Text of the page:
It’s obvious how much effort and concentration go into each thing served, but the quality of the food and libations does not come at the expense of comfort. There’s nothing snooty or haughty about anyone or anything, despite the obvious success of the restaurant. The dishes are pretty but they are meant to be ripped apart and enjoyed, not carefully disassembled. There’s something delightfully off-kilter but honest about the entire experience that has drawn me back to that barstool like the proverbial moth to the flame. (The citrus twist lighting cocktail flame, that is.) Lover of all things genuine and good, my mom joins me often and it’s the place where we feel comfortable discussing topics that just don’t seem to flow as much in her Somerville Victorian. This past Christmas “break” we wound up at the bar at Craigie again. A pair of amuse-bouches made their way to us and served as great distractions from the black cardamom, black cherry, smoked paprika, Aqua Vit creation that I hope, after some fine-tuning, will one day be called “The Lili” or at least “The Bitter Old Eastern European Lady”. There was something called a rabbit porchetta, a happy by-product of making rabbit sausage, which I understood to be a rather time-consuming cycle of stuffing things into other things and cooking them at various stages. It wasn’t really a classic porchetta in that there was no meat or stuffing rolled up with skin and fat. In actuality, it was a tender little piece of jiggling bunny belly seasoned lightly to not hide the mild flavor and rolled over itself to suggest porchetta. A tiny plashet of tart, red cranberry soup at the base and a single fat berry quietly exerting a dictatorial presence over the meat. A rather etherial looking mound of scallop was served with toasted hazelnuts, whose tanned, nutty flavors vibed well with the aromatic cold smoke licking the surface of the delicate marine flesh. A bashful Beech mushroom peeked timidly out of and then camouflaged back into the translucent, milky-white bosom of the scallop. It worked texturally, as the hazelnut was left in large halves, providing a meaty crunch to offset the slippery smoothness of the rest.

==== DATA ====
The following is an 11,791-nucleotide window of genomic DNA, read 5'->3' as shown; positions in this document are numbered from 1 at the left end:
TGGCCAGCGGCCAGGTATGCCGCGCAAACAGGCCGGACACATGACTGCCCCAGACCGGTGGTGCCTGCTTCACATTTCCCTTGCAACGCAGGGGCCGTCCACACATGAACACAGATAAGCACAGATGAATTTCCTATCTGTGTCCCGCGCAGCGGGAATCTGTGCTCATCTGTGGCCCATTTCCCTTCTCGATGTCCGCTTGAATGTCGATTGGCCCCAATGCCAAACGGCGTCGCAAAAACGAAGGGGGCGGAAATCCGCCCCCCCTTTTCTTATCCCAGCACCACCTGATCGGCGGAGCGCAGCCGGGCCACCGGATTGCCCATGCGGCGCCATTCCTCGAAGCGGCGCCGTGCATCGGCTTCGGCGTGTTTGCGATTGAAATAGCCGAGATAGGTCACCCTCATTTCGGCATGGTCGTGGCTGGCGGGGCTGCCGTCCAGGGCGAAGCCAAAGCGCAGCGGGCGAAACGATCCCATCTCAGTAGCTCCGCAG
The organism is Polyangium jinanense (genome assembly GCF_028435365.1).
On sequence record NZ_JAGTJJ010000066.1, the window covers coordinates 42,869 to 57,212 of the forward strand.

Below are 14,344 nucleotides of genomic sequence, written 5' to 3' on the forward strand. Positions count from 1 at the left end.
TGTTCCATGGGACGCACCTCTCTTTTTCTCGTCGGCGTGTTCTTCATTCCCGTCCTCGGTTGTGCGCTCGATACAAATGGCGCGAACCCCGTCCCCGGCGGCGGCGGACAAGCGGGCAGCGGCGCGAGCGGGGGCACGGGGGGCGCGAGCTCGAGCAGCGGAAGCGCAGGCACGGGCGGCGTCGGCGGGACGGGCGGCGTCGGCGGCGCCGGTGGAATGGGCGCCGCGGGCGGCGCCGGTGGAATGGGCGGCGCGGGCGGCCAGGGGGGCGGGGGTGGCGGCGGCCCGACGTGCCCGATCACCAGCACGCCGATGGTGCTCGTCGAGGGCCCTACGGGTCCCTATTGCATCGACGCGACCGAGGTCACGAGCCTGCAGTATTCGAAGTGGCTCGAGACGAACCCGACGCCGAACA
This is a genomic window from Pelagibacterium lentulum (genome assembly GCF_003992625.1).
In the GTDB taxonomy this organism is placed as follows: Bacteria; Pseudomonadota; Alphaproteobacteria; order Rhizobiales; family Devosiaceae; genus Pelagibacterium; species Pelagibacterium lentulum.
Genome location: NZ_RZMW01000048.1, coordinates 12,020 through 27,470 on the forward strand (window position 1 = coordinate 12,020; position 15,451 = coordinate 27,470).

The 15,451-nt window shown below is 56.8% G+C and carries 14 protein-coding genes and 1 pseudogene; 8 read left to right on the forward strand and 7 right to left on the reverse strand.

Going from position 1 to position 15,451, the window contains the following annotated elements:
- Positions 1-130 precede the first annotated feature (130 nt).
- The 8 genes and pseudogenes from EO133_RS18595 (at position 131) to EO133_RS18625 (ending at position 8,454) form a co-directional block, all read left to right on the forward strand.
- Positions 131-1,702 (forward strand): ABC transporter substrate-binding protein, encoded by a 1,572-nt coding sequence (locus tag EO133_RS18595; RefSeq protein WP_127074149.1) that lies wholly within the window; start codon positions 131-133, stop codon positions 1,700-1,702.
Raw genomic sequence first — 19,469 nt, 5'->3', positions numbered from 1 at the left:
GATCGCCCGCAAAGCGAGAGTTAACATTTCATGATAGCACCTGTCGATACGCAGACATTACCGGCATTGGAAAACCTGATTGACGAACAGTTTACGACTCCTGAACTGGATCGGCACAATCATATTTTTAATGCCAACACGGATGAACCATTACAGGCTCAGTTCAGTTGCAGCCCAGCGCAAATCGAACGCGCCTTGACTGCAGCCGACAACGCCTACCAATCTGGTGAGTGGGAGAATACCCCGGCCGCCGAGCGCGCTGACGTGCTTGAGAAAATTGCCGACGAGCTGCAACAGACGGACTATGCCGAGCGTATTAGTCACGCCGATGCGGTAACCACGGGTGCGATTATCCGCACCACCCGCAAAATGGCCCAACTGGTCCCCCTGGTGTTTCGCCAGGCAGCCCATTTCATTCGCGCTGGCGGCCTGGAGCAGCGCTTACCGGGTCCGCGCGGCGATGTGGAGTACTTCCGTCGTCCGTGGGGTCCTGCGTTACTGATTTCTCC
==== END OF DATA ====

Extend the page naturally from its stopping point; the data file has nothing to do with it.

Then came a half dozen South Bay Blonde oysters whose murky, gunky, wintertime brine was expertly balanced out with a mature candied lemon mignonette. The flavors of the latter had developed and ripened through a process of repeated heating, reducing and adding simple syrup. The sugars inside the lemon had caramelized and turned nectarous and round. I don’t know too much about South Bay or its blondes, but there was definitely nothing dumb about these ladies. They were especially genteel when paired with a white Crémant from Jura named Champ Divin. A Chardonnay – yeah – but piercingly dry and cool at intake, with a softer carbonation allowing for ripe pear flavors to burst forth between the bubbles. There was also a hard but slippery stone quality which hinted at a cold, wet terrain like a gust of cool, clean wind tasting one’s face at a high altitude. And it slid off the tongue buttery smooth. A wonderfully complex wine and exactly the type my mother and I both go for. I took the first sip and waited for her reaction, just as I used to watch her laugh at funny scenes on TV when I was a child. A dish that never goes unmentioned when I rattle off reasons why anyone visiting Cambridge-Boston should stop by Craigie is the Spanish Octopus à la Plancha. A single tentacle tenderized and preserved in oil for its trans-Atlantic journey, tanned to a beautiful char and dressed in a variety of brightly colored outfits. I’ve had it before with its smokey chorizo puree, briny green olive and the soft slices of heart of palm that pair so perfectly to the texture of its meat. This time it appeared in a breezy sundress, with the same stately rounds of heart of palm, a pool of creamy green pepper romesco, some citrussy pickled scallion and strands of red onion, a brilliant slice of watermelon radish. Sweet Cubanelles and Anaheim peppers with toasty ground almond made for a nice puree with a hummus-type consistency, a mild heat and more smoke. The texture of the octopus is the main thing here though, that tight yet supple flesh without a trace of overcooked seafood chew. The clean, soft meat is speckled with firm suction cups that are dipped in a bitter, nutty, smokey char. That char is lifted up by the freshness of the citric salad. It’s always just as great as I expect it to be. We had the House-Made Pâté de Campagne, a single large slab of wonderfully crumbly belly and face meat and liver. I enjoyed that the focus of the dish landed on a single creation and preferred this to their past assiette of terrines, which included smaller chunks of country terrine along with a foie torchon and a headcheese. Tasting boards are cool, but adopting a single terrine as your forcemeat of the night feels cozier, definitely more satisfying when it has to be shared. It turned our attention to the quality of the one and to the accoutrements scattered over the plate, each one taking the meats in a different taste direction. The pâté on its own was very tasty, flavored with Armagnac, despite it being mostly pork and not duck. It was smooth in some parts and chunky in others, fatty all throughout. There was a ribbon of house-cured pork belly introducing a bit of aged funk, along with some wine vinegar pickled onion ringlets that added even more maturity to the dish. A jammy sauce of dates and sickly sweet Maury wine appeared at the base; this was my mom’s favorite thing of the night. There was a juicy relish of cornichons and shallots pickled in and saturated with red wine vinegar. There was a whole grain mustard whose floral heat and beady texture was a pleasure for the tongue. There was also a Passover time charoset, a mish-mash of raisins and nuts and apple-autumn spices as well as my favorite, a smooth mustard with a powerful kick of caraway. My mom remarked how like a painter’s palette this dish looked. I’m happy the cavas has become the terrine itself.And then there’s the burger, which is good on its own but even better in that it is the most well known dish at a place that makes its own smoked rabbit sausage just to pop it into a pumpkin soup. The mums and I were lucky enough to nab the penultimate burger of the night. The patties were 86-ed a few seconds later when the guy next to us heard we had left one available and claimed it without hesitation. I’ve already discussed ad nauseam the what and the how when it comes to the Craigie burger – the marrow fat, suit, dry miso and “fluffy” grind. Sear drippings are preserved and sprinkled atop the bun, the lettuce is dressed in the grill sweat as well. And it all shows. The meat looks a healthy red even when cooked to medium and the juices flooding the mouth with each bite have enough flavor to stay on one’s palate for hours, if not days. Celery root slaw, red wine pickles and homemade ketchup offer up their flavors and textures, but typically end up eaten as a side rather than actually placed atop the already pretty stellar patty. The steak fries are beefy and crispy all throughout without a hint of extra grease or the burden of clumpy starch. Wonderful always and still cool despite getting nerdy with its ingredients.